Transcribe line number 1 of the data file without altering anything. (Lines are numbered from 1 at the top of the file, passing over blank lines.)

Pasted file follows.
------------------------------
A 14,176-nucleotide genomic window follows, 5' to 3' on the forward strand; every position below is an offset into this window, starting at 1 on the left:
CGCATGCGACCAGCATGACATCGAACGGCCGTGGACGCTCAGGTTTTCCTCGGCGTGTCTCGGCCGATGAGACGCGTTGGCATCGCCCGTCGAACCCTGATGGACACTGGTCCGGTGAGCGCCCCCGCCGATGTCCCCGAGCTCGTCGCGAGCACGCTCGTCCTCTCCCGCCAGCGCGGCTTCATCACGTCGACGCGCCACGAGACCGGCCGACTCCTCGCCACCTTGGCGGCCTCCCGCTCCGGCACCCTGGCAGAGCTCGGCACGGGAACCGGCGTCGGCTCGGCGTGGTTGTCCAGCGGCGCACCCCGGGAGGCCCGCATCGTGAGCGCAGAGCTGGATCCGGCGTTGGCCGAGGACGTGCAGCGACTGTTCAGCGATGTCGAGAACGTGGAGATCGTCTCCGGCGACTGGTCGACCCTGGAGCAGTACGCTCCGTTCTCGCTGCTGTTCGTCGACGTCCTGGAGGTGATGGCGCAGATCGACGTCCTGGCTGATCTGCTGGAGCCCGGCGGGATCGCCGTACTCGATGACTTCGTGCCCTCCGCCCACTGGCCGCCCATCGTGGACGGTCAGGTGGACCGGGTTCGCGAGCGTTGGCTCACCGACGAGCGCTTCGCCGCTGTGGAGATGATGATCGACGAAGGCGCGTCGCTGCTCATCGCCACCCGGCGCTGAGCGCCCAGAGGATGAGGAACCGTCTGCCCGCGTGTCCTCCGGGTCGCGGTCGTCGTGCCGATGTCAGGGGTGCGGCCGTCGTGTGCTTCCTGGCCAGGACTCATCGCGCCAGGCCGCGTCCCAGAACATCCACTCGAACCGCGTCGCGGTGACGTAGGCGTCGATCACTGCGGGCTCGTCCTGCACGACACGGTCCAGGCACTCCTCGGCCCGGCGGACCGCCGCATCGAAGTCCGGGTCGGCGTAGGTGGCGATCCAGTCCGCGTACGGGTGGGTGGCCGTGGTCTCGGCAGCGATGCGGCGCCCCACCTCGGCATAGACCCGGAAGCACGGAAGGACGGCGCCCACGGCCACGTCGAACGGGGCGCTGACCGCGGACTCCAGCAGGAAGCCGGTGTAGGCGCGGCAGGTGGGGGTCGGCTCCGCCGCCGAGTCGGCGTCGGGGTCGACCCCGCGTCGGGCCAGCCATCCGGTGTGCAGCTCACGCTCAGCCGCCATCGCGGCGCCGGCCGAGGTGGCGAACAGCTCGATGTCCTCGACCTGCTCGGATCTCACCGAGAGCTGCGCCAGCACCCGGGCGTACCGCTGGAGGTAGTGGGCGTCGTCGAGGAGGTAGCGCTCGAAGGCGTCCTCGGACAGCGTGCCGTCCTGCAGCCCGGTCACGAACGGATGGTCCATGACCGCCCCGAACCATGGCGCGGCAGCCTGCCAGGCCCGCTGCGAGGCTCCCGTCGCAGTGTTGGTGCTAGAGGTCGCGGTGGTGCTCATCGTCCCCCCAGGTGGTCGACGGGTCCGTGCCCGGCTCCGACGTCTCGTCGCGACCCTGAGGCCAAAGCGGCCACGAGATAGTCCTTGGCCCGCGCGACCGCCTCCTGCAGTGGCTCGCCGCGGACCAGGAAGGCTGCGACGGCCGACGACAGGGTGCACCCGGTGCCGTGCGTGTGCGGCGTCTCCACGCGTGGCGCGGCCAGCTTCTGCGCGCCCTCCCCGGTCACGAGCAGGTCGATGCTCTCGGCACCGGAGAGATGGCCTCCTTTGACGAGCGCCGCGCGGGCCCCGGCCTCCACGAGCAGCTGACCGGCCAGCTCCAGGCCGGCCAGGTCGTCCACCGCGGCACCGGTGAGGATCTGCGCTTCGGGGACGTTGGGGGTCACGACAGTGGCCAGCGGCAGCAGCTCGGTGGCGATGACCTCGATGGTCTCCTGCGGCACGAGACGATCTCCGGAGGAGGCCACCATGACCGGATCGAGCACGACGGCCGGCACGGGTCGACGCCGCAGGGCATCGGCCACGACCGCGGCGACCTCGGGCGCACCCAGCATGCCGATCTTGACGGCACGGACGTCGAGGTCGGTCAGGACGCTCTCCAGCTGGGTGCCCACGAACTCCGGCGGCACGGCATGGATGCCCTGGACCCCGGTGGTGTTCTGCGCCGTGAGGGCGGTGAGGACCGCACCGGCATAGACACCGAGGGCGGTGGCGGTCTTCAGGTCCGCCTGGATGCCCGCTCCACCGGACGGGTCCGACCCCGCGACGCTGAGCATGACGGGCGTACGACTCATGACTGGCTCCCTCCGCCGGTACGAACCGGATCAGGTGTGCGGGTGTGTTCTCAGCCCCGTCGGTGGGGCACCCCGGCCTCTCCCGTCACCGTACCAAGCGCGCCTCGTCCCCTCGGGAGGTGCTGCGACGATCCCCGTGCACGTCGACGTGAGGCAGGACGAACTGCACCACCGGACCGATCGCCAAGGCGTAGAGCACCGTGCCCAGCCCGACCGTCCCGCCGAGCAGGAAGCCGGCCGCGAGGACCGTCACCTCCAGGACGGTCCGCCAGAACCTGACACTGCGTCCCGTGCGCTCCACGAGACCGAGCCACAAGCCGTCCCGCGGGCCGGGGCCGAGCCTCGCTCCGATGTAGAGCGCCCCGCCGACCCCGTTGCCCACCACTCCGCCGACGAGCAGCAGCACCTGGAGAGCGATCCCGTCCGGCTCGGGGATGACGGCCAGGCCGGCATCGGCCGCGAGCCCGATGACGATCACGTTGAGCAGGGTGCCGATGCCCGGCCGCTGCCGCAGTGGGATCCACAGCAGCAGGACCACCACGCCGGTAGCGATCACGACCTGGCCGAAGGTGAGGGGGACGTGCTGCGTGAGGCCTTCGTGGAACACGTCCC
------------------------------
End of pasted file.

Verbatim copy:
A 14,176-nucleotide genomic window follows, 5' to 3' on the forward strand; every position below is an offset into this window, starting at 1 on the left: